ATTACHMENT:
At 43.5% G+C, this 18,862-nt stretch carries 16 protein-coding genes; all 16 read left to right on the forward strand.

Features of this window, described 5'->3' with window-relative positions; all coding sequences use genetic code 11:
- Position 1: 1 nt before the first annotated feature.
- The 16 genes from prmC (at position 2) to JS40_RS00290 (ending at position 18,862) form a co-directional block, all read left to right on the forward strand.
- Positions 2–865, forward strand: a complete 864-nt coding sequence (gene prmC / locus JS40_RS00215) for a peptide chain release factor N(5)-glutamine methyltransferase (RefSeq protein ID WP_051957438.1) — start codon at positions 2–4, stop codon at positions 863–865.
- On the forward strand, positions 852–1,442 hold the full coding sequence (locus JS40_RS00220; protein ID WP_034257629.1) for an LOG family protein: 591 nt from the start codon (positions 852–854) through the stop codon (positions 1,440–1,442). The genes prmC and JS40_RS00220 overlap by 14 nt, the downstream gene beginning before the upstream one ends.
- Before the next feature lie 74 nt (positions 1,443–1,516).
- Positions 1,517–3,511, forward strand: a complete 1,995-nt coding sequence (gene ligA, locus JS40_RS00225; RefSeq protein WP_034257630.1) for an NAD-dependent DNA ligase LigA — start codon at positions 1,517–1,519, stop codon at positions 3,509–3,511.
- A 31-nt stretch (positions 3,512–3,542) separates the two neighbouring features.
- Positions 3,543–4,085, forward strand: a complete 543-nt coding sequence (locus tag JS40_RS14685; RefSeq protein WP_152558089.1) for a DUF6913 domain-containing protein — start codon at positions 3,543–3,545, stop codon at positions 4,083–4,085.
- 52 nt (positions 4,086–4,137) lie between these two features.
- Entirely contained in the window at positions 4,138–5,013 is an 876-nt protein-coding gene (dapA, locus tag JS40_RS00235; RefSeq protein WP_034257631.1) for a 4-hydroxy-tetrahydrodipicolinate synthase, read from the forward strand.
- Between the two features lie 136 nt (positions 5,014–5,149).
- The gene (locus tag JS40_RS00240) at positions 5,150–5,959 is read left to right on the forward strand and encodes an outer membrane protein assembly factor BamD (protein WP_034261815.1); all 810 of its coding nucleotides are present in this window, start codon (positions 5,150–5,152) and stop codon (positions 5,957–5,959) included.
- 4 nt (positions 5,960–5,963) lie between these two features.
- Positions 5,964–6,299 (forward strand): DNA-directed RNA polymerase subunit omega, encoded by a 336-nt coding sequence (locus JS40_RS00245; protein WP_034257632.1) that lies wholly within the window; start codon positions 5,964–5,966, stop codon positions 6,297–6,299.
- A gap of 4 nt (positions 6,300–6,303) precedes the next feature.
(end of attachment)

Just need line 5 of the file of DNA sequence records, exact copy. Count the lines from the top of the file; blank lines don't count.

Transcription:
- Positions 2–865, forward strand: a complete 864-nt coding sequence (gene prmC / locus JS40_RS00215) for a peptide chain release factor N(5)-glutamine methyltransferase (RefSeq protein ID WP_051957438.1) — start codon at positions 2–4, stop codon at positions 863–865.